Provides a promising starting point
Although Obama’s first visit the middle east is unlikely to change opinions on its own it can provide a good start. The visit and speech can provide a good building block for relations with the Arab people. Obama agrees that "There are very real policy issues that have to be worked through that are difficult. Ultimately, it's going to be action and not words that determine the path, the progress from here on out."[[Obama embarks on Mid-East mission, BBC News, 3rd June 2009, http://news.bbc.co.uk/1/hi/world/americas/8080375.stm%5D%5D Obama said to NPR: “I believe that strategically the status quo is unsustainable when it comes to Israel’s security, Over time, in the absence of peace with Palestinians, Israel will continue to be threatened militarily and will have enormous problems on its borders.”[[Jamer Hider, Barak Obama on landmark mission to rebuild ties with the Muslim world, The Times, 3rd June 2009, http://www.timesonline.co.uk/tol/news/world/middle_east/article6418576.ece%5D%5D The administration understands that this can’t be a short term or half hearted effort as it would be bound to fail.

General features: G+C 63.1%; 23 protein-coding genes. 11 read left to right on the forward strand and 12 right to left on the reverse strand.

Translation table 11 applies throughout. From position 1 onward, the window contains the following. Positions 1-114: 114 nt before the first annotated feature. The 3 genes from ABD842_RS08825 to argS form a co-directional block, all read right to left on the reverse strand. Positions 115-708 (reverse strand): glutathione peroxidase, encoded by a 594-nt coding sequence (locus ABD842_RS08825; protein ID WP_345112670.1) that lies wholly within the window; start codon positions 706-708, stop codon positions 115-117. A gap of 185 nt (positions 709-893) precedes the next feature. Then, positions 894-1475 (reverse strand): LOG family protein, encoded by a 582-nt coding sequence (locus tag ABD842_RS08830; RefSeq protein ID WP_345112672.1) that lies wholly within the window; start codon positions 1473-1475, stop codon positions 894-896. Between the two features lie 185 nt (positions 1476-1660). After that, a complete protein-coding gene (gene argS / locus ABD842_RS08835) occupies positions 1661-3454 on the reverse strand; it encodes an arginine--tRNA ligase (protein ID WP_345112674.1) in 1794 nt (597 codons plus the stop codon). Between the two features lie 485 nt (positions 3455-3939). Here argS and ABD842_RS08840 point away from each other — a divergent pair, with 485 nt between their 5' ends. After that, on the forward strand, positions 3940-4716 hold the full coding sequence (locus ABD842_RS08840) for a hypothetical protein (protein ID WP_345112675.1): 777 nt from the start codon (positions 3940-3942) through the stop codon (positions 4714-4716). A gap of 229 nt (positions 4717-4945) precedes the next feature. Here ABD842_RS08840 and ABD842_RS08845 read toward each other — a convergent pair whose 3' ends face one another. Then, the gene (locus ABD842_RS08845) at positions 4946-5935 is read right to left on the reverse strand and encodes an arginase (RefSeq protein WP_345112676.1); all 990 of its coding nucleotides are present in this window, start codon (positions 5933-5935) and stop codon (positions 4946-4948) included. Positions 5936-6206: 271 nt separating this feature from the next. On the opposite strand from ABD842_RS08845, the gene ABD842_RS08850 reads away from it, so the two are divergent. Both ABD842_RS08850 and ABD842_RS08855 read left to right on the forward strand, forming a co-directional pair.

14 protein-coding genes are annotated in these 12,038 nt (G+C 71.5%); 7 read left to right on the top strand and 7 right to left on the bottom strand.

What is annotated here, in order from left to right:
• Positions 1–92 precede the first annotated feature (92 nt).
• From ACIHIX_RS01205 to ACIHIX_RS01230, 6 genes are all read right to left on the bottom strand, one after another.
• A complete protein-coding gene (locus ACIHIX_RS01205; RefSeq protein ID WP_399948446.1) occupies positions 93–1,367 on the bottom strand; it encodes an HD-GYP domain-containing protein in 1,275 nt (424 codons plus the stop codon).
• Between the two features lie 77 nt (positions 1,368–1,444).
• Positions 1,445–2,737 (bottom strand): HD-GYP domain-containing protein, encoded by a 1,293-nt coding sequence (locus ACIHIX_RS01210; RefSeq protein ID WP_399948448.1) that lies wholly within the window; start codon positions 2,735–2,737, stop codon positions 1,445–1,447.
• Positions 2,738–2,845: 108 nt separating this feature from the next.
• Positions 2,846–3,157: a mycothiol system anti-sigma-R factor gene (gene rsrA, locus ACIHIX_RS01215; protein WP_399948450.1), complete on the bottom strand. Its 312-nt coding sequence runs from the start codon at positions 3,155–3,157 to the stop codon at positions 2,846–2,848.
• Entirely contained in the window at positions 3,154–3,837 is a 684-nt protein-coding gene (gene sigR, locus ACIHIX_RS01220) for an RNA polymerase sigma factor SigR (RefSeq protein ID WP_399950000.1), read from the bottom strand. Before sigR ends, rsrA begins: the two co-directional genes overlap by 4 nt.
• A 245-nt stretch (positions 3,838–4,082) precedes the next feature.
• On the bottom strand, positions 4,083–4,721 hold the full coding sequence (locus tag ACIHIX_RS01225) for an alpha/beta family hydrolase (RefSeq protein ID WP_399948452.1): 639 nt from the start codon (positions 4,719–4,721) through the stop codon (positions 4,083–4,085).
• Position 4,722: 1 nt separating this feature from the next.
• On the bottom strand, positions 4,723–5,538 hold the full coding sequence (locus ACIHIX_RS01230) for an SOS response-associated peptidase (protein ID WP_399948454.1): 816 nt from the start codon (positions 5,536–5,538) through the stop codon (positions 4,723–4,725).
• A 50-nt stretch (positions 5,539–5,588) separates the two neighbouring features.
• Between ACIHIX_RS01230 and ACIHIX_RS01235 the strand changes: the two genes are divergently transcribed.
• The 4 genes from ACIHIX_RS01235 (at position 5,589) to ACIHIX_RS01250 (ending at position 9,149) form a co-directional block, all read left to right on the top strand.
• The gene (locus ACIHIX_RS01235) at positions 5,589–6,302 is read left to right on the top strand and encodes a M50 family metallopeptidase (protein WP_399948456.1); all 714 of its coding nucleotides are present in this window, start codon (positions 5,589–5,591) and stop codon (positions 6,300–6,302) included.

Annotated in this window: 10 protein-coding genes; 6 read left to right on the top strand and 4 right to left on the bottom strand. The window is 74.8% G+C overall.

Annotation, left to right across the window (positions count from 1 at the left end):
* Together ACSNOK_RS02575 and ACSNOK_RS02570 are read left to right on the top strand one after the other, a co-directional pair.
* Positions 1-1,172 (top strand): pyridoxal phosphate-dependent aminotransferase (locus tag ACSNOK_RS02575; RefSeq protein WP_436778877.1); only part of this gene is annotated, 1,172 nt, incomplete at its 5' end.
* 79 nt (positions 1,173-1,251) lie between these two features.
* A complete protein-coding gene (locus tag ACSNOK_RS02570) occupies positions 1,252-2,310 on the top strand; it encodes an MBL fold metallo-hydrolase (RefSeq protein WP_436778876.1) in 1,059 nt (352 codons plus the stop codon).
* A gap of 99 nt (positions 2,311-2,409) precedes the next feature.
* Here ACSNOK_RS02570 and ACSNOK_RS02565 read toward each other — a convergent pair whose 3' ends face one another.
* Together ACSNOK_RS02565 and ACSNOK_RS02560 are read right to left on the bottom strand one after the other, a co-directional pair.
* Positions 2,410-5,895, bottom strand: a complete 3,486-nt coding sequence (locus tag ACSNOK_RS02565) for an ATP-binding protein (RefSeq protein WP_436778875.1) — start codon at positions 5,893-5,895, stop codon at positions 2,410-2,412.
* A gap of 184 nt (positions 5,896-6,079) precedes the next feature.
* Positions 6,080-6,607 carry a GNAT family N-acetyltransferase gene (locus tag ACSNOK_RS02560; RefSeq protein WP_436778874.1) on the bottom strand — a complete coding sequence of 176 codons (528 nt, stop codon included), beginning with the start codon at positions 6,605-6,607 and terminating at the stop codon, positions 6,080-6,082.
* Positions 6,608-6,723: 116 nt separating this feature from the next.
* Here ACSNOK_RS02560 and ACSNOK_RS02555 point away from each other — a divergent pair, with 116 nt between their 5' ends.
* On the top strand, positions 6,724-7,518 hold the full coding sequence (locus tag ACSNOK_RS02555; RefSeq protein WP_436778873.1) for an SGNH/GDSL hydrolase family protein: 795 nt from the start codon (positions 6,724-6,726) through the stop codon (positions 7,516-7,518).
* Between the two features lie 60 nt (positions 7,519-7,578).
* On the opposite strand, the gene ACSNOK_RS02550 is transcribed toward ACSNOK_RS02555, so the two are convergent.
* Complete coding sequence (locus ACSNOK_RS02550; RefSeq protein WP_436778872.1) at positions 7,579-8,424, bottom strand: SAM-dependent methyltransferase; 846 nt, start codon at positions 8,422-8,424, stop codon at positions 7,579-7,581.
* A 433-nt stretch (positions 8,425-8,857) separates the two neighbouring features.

There have been initiatives to improve relations with and understanding by the Muslim world before. Just like there have been false dawns in the Middle East peace process. Clinton’s peace process failed and George Bush’s peace initiative barely got off the ground and was always mistrusted by the Palestinian side[[David Pryce-Jones, False Dawn, National Review, 14th July 2003, http://www.articlearchives.com/international-relations/national-security-foreign/240377-1.html%5D%5D